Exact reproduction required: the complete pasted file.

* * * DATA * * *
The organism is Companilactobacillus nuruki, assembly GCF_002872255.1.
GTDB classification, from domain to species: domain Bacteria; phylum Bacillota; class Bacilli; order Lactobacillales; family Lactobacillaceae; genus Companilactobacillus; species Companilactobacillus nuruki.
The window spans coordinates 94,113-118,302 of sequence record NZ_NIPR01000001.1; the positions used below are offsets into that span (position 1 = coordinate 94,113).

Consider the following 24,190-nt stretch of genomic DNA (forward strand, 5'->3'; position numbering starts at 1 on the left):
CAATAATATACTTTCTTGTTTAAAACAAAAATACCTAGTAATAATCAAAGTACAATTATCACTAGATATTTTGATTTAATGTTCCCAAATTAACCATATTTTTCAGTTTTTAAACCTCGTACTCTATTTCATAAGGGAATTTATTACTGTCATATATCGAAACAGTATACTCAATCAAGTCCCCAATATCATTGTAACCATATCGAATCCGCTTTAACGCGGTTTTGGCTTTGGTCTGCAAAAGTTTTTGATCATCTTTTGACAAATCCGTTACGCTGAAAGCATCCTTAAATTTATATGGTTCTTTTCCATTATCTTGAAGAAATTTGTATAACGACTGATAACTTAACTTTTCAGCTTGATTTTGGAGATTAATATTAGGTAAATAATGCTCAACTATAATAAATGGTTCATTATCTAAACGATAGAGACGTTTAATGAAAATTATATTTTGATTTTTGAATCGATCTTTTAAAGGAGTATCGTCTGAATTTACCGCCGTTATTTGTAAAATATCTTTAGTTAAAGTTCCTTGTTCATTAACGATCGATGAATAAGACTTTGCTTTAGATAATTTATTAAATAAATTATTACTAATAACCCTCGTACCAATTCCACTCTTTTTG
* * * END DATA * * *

The organism is Companilactobacillus nuruki, assembly GCF_002872255.1.
GTDB classification, from domain to species: domain Bacteria; phylum Bacillota; class Bacilli; order Lactobacillales; family Lactobacillaceae; genus Companilactobacillus; species Companilactobacillus nuruki.
The window spans coordinates 94,113-118,302 of sequence record NZ_NIPR01000001.1; the positions used below are offsets into that span (position 1 = coordinate 94,113).

Consider the following 24,190-nt stretch of genomic DNA (forward strand, 5'->3'; position numbering starts at 1 on the left):
CAATAATATACTTTCTTGTTTAAAACAAAAATACCTAGTAATAATCAAAGTACAATTATCACTAGATATTTTGATTTAATGTTCCCAAATTAACCATATTTTTCAGTTTTTAAACCTCGTACTCTATTTCATAAGGGAATTTATTACTGTCATATATCGAAACAGTATACTCAATCAAGTCCCCAATATCATTGTAACCATATCGAATCCGCTTTAACGCGGTTTTGGCTTTGGTCTGCAAAAGTTTTTGATCATCTTTTGACAAATCCGTTACGCTGAAAGCATCCTTAAATTTATATGGTTCTTTTCCATTATCTTGAAGAAATTTGTATAACGACTGATAACTTAACTTTTCAGCTTGATTTTGGAGATTAATATTAGGTAAATAATGCTCAACTATAATAAATGGTTCATTATCTAAACGATAGAGACGTTTAATGAAAATTATATTTTGATTTTTGAATCGATCTTTTAAAGGAGTATCGTCTGAATTTACCGCCGTTATTTGTAAAATATCTTTAGTTAAAGTTCCTTGTTCATTAACGATCGATGAATAAGACTTTGCTTTAGATAATTTATTAAATAAATTATTACTAATAACCCTCGTACCAATTCCACTCTTTTTG